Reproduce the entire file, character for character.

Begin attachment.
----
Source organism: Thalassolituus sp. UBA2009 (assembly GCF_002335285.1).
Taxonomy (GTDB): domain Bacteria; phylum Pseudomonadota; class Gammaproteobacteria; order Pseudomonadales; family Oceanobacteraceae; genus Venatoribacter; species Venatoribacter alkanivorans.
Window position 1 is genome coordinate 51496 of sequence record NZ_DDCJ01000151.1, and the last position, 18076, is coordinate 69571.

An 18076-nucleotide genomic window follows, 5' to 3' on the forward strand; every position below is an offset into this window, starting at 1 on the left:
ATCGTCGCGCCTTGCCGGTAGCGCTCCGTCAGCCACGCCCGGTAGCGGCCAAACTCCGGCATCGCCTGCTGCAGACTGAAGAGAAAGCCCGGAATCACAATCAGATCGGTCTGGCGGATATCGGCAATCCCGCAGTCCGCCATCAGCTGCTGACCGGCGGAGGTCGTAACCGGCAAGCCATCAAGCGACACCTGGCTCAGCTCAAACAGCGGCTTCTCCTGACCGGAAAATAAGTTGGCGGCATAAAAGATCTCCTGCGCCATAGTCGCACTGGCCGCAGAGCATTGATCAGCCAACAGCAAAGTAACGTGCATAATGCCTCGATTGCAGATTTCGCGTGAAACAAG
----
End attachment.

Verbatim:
Source organism: Thalassolituus sp. UBA2009 (assembly GCF_002335285.1).
Taxonomy (GTDB): domain Bacteria; phylum Pseudomonadota; class Gammaproteobacteria; order Pseudomonadales; family Oceanobacteraceae; genus Venatoribacter; species Venatoribacter alkanivorans.
Window position 1 is genome coordinate 51496 of sequence record NZ_DDCJ01000151.1, and the last position, 18076, is coordinate 69571.

An 18076-nucleotide genomic window follows, 5' to 3' on the forward strand; every position below is an offset into this window, starting at 1 on the left:
ATCGTCGCGCCTTGCCGGTAGCGCTCCGTCAGCCACGCCCGGTAGCGGCCAAACTCCGGCATCGCCTGCTGCAGACTGAAGAGAAAGCCCGGAATCACAATCAGATCGGTCTGGCGGATATCGGCAATCCCGCAGTCCGCCATCAGCTGCTGACCGGCGGAGGTCGTAACCGGCAAGCCATCAAGCGACACCTGGCTCAGCTCAAACAGCGGCTTCTCCTGACCGGAAAATAAGTTGGCGGCATAAAAGATCTCCTGCGCCATAGTCGCACTGGCCGCAGAGCATTGATCAGCCAACAGCAAAGTAACGTGCATAATGCCTCGATTGCAGATTTCGCGTGAAACAAG